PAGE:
Poll: McSally has 7-point lead on Sinema in Arizona Senate race

GOP Rep. Martha McSallyMartha Elizabeth McSallySenate GOP hedges on attending Trump's convention amid coronavirus uptick Koch-backed group urges Senate to oppose 'bailouts' of states in new ads Lincoln Project offers list of GOP senators who 'protect' Trump in new ad MORE has a 7-point lead over Democratic Rep. Krysten SinemaKyrsten Lea SinemaWhy Trump, GOP are running into trouble in Arizona Gun control group to spend at least million in Arizona ahead of November Democratic super PAC targets McSally over coronavirus response MORE in their battle for an Arizona Senate seat, according to a new poll released Thursday.

The ABC15 Arizona and OH Predictive Insights shows McSally with the support of 52 percent of likely voters, compared to Sinema's 45 percent. Only 2 percent of voters remain undecided.

The ABC15 poll surveyed 600 likely voters between Oct. 22 and 23. The margin of error for the sample is 4 percentage points.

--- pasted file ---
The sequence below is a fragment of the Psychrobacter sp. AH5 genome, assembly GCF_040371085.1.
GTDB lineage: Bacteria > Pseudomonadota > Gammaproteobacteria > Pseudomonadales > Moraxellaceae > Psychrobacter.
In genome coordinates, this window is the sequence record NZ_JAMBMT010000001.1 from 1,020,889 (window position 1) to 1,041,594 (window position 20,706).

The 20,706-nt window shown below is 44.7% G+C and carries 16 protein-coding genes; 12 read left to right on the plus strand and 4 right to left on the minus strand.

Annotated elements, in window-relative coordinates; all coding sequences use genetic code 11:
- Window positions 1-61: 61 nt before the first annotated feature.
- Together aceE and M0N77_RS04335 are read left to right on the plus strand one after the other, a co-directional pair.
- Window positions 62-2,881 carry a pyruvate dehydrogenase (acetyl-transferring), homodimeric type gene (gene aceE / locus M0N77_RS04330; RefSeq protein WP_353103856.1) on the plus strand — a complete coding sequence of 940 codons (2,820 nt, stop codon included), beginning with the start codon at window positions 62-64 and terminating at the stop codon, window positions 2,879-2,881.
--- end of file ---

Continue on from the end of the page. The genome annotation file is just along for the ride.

The poll differs from several others that have been released in recent days that showed Sinema with an edge over McSally.

A CNN poll released Wednesday, which interviewed voters Oct. 24-29, gave Sinema a 4-point lead, right at the edge of the margin of error for the sample (4 percentage points).

A poll by NBC News/Marist conducted Oct. 23-27 showed Sinema with a 6-point lead, and a poll by CBS News/You Gov conducted Oct. 23-26 showed Sinema with a 3-point edge.

A New York Times poll earlier this month had McSally up by 2 points. 

OH's chief pollster Mike Noble noted in his survey that independent support for McSally was key to her advantage.

“The game-changer comes from Independent voters, who have swung from Sinema to McSally since our last poll," he said.

Noble also told ABC 15 that the Supreme Court nomination process of Justice Brett KavanaughBrett Michael KavanaughRoberts court tempers conservative expectations OVERNIGHT ENERGY: WH pushed for 'correction' to Weather Service tweet contradicting Trump in 'Sharpiegate' incident, watchdog says | Supreme Court rules that large swath of Oklahoma belongs to Native American tribe Five takeaways from Supreme Court's rulings on Trump tax returns MORE had pushed the race toward McSally.

"If Kavanaugh didn't happen I think it'd be an extremely tight race," he said.